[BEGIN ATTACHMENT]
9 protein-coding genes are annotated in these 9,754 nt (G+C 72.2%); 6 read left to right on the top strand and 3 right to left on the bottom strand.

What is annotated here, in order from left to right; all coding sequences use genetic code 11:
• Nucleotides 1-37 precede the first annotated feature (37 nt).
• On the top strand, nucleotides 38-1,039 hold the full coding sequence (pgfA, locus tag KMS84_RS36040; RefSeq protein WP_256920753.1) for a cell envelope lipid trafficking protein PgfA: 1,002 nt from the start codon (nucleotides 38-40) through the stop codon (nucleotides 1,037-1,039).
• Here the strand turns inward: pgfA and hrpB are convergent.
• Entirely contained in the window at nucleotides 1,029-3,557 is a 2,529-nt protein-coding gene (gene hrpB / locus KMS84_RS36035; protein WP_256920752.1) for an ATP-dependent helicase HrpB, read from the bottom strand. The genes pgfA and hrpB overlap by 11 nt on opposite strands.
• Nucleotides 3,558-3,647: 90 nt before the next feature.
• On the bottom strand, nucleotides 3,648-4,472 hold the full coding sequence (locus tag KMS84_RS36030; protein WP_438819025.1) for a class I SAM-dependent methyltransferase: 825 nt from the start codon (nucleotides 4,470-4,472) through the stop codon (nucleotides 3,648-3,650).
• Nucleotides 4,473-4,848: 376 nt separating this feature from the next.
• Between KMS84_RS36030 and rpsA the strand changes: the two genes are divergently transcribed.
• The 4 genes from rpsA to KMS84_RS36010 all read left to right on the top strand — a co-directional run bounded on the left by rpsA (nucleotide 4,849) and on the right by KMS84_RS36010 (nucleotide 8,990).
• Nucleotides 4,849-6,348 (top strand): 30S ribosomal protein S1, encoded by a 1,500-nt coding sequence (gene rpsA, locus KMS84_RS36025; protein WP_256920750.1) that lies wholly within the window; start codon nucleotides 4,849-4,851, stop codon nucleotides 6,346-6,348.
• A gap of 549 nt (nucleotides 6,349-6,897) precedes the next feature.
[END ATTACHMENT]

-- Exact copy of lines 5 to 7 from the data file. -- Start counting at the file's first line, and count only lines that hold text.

• Here the strand turns inward: pgfA and hrpB are convergent.
• Entirely contained in the window at nucleotides 1,029-3,557 is a 2,529-nt protein-coding gene (gene hrpB / locus KMS84_RS36035; protein WP_256920752.1) for an ATP-dependent helicase HrpB, read from the bottom strand. The genes pgfA and hrpB overlap by 11 nt on opposite strands.
• Nucleotides 3,558-3,647: 90 nt before the next feature.